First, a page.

No Time to Read the Terms of Service? ‘ToS;DR’ Does the Hard Work for You
For most of us, Terms of Service (ToS) are just a speed bump on the way to signing up for internet services. Terms of Service agreements are often monumentally long and are almost always written in horrible legalese that even lawyers have trouble parsing. So almost no one reads them; we all just click “agree” and move on. It’s either that or don’t participate.
But what do you give up when you agree to a service’s ToS?
That’s what a new project called “ToS;DR” wants to help you understand. The site’s somewhat awkward name is a play on the common TL;DR abbreviation — too long; didn’t read — which fits perfectly with most people’s approach to ToS agreements. As the site says, “‘I have read and agree to the Terms’ is the biggest lie on the web. We aim to fix that.”
To do that ToS;DR creates report cards for ToS agreements, highlighting any particularly nasty things you might be agreeing to. For example, the popular Twitter image sharing service Twitpic’s ToS has a provision that allows the company and its partners to use your content without giving you credit. That policy, along with some other egregious terms in Twitpic’s ToS, earn the company a grade “E” an ignominious distinction of being the worst-rated company on ToS;DR right now.
Of course at the moment ToS;DR still hasn’t graded very many companies. GitHub earns a “B”, with some good points alongside a few bad ones, like the provision — common to a great many sites — that “your account can be suspended and your data deleted any time for any reason.” Delicious earns a “D”; DuckDuckGo, popular for its policy of not tracking users, manages an “A”, ToS;DR’s highest rating.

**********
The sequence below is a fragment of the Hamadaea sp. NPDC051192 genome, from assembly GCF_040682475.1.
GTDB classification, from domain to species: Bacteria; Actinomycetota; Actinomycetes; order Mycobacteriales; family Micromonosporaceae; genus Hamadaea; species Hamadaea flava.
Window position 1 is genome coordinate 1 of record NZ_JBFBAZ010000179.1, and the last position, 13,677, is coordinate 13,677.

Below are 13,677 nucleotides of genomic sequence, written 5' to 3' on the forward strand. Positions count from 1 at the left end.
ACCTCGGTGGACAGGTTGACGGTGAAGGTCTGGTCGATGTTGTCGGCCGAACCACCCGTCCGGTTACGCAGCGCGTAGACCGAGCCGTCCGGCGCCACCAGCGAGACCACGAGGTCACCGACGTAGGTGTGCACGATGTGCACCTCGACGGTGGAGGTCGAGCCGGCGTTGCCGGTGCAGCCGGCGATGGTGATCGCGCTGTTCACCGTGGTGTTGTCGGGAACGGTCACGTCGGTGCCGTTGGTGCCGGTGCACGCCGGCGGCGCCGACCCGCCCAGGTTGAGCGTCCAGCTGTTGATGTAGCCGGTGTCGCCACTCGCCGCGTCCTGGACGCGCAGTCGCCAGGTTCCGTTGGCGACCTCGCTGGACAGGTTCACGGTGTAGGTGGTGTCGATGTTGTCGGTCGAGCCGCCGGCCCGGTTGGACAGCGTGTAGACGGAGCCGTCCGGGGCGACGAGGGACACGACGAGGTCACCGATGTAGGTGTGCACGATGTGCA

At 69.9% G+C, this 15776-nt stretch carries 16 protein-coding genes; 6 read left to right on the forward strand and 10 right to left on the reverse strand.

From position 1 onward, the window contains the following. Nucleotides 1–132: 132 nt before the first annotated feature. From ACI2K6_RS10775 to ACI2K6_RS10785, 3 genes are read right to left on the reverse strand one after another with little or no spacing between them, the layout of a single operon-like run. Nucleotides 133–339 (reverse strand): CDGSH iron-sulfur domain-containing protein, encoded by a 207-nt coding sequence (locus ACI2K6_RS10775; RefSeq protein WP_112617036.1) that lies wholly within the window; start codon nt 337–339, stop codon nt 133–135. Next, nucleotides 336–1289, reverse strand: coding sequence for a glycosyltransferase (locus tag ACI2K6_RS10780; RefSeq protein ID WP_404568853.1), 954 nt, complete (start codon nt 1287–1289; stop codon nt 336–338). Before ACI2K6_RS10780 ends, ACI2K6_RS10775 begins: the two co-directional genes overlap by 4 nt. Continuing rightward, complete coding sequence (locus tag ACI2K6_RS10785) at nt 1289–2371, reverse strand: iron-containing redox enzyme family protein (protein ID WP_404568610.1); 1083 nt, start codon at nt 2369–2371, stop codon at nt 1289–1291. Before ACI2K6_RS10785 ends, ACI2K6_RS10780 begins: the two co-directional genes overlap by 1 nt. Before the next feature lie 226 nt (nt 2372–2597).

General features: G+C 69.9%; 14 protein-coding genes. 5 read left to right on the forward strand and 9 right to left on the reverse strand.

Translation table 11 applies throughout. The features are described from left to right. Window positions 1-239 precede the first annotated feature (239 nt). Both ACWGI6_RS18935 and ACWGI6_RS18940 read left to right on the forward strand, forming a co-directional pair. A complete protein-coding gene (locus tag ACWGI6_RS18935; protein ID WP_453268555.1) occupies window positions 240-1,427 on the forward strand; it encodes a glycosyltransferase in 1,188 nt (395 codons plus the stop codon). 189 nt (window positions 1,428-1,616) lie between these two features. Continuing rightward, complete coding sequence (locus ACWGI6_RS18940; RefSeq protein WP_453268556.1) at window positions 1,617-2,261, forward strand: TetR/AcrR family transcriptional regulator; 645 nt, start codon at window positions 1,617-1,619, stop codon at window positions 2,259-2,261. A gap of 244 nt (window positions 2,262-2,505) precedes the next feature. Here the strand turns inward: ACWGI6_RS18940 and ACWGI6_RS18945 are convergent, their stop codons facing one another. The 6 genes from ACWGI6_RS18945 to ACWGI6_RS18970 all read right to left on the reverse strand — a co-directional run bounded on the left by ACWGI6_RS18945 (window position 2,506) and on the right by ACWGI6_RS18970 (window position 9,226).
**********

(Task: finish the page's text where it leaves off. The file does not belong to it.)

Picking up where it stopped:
For each site ToS;DR provides the actual text of the ToS as well as an area to quote and discuss the terms, calling out anything that might potentially take away users’ rights.
There’s also a very experimental Chrome browser extension that will display a site’s ToS;DR grade in the address bar. Click that grade and you’ll have access to the same data you’d find on the ToS;DR website. The idea behind the extension comes from TOSSOS, an earlier effort to help users understand just what they give up when they agree to Terms of Service.
Like the nascent Chrome plugin, ToS;DR is a work in progress. The vast majority of popular web services still haven’t been graded, though many do have a partial list of problematic elements.
While it’s unlikely that ToS;DR will suddenly make us all hyper-aware of the dangers of giving up our rights to web services, it may well provide a way to call out some of the worst offenders. And who knows, maybe it will convince a few to mend their ways and show a little more respect for their users.